The front of the intensely claustrophobic house, where windows might otherwise be found, is sealed by planking, and the only vista to the street is a pinhole in the worn wooden front door. It hardly seems a residence fitting for a U.S. congressman, even one whose employment history prior to his 1994 election was rather spotty.

The living room, cluttered with campaign signs and literature, opens on the right into a garage office, where Political Won Stop apparently does its work. A hallway on the left presumably leads to some sort of sleeping quarters, where Patti may or may not have been crouching in fear while I was in the front room.

Upon my entry, Stallworth summoned a dark-haired young man from the garage office, who proved far less friendly. “You’ll have to leave,” he announced in a rather whiny, nasal voice. (The following day, the Press called Chris Cupit at his home in Groves and discovered that he possess a whiny, nasal voice identical to that of the man who ordered me out of Stockman’s residence. But perhaps everybody who works for Stevie whines. On the phone, Cupit flatly denied being present at Stockman’s house during my visit. Before we could ask what his car was doing in Stockman’s driveway, Cupit said he had to go but promised to call us back shortly. He never did, of course.)

At the Stockman compound, the Cupit sound-alike denied that Political Won Stop operated out of the house, but tried to change the subject when I reminded him that Stockman’s own campaign finance filings list the company as based there. “I know, but we have rights, too, and you’ve got to honor our rights,” he whined. He seemed especially terrified that photographer Fruge, who was just outside the front door with her camera, might get a shot of his face. He tried to close the front door, and another volunteer then slammed it shut and pressed his back against it, barring any exit. I asked the head whiner what he was so afraid of. “We’re not afraid of anything,” he insisted, rather unconvincingly.

After being ordered once more to leave, I replied, “Well, fine, open the door. And don’t hide too much. You guys are pathetic.” And with that, my alleged “invasion” of the congressman’s castle was over. Minutes later, several young Stockman volunteers drove up, and I asked them to locate Chris Cupit for me. Once inside the house, they didn’t come back out before Fruge and I departed.

Fruge took a few more shots of Fort Stockman from the street while I went to interview neighbors. [Stockman staffer Cory] Birenbaum would later claim she took photos through the windows of the Stockman abode. The problem with that particular lie is that there are no windows accessible from the front yard to take photos through.

Stockman, at least, has continued in the political consulting business since his ouster from Congress. As reported here, he continues to be rather casual about the money involved:

As usual, tracking Stockman’s financial trail through Federal Election Commission filings requires the skills of a Wild West scout. His latest liaison is with Houston lawyer Mark Brewer, who is using a $559,846 loan to himself to fund his race for the Seventh [Congressional District, left open in 2000 by Bill Archer’s retirement]. Brewer’s initial campaign report listed contributions but no expenditures. After the FEC began asking questions, Brewer filed an amended report that offers some tantalizing entries.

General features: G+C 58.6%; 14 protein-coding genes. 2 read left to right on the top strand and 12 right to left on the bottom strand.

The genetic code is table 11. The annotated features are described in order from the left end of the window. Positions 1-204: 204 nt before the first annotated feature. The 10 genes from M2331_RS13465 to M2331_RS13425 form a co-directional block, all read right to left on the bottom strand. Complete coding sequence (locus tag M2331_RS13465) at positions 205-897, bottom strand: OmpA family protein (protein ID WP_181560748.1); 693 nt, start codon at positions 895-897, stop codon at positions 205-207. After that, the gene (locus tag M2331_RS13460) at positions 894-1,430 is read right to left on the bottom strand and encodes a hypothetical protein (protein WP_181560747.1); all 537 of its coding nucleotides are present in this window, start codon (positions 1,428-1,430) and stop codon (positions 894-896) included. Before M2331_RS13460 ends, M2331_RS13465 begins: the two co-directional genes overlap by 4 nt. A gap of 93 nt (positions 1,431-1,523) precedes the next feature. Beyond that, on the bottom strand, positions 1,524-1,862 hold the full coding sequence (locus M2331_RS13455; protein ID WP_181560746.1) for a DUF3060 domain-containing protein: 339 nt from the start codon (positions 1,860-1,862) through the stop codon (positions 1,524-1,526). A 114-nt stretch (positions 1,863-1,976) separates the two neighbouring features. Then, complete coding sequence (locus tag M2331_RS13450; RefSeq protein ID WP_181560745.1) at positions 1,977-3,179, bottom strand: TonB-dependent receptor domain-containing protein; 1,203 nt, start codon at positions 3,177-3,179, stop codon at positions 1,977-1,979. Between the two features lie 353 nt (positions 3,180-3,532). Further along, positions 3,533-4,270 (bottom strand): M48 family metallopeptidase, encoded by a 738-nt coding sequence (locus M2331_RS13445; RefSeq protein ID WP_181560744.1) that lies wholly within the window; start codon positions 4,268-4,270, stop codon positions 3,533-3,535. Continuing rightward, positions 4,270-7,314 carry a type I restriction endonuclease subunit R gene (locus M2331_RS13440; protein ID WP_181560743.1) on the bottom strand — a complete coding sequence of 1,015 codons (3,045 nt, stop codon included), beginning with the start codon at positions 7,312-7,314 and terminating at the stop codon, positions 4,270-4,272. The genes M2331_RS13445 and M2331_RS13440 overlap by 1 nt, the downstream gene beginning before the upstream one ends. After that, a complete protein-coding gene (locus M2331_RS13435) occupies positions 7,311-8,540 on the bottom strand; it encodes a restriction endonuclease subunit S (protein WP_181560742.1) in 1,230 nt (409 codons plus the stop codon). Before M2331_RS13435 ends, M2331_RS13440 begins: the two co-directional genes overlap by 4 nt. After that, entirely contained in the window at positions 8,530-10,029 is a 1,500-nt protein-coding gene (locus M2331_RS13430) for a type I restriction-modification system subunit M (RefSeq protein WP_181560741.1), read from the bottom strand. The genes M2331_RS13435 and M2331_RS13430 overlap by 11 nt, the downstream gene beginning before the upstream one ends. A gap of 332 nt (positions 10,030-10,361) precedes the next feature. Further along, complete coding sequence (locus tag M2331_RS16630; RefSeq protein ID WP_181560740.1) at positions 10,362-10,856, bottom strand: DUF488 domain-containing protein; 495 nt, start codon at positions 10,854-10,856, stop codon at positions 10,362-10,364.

The filing shows Brewer made two $100,000 payments to General Media Consultants of McLean, Virginia, a firm not listed in the phone directory and unknown to GOP consultants contacted by the Insider. On the same day of those transactions, the Brewer campaign made a $50,000 payment for media consulting to Stockman, who listed an address in Friendswood.

Later, Stockman and his wife, Patti, gave $1,000 each to Brewer’s campaign in June. They listed their address as 8180 Greensboro Drive in McLean, the same address as the previously unknown General Media Consulting group. It’s all too reminiscent of the mid-’90s, when the former congressman used his home as the base for an equally unknown political consulting firm that received big bucks from his campaign account.

Consultant Allen Blakemore has worked for GOP westside kingmaker Dr. Steven Hotze. Blakemore is no stranger to the fine art of funneling campaign cash through the good doctor’s network of companies and political action committees. He finds the cash outlay to Stockman outlandish.

Blakemore cites fees charged by leading GOP consultants, including Herb Butrum, Sue Walden and Karl Rove. None of them remotely compare to payouts for Stockman. “It is beyond the pale — just the $50,000. And then $200,000? The question is: What the hell is going on?” The question is of more than passing interest to Blakemore, who represents Cathy McConn, former Republican National Committee member and Seventh District candidate.

It would be interesting to see if there’s a connection between General Media Consultants and GOP Marketplace, wouldn’t it? The contact info for GOP Marketplace is sketchy – a Washington, DC, address is listed as the admin contact in Whois – but that doesn’t really mean anything. Some detective work is needed here.

For what it’s worth, this new venture of Stockman’s is mostly known for causing a big ruckus in that GOP primary for Archer’s seat. He’s also drawn complaints from Dubya and Rove for some slimy push polling. Guess that if there is a connection to GOP Marketplace it means they’re equal-opportunity dirty tricksters.

On a personal note, until this year the one time I ever gave money to a political campaign was to Nick Lampson in 1996 to help him remove Stockman from office. Best money I spent that whole year.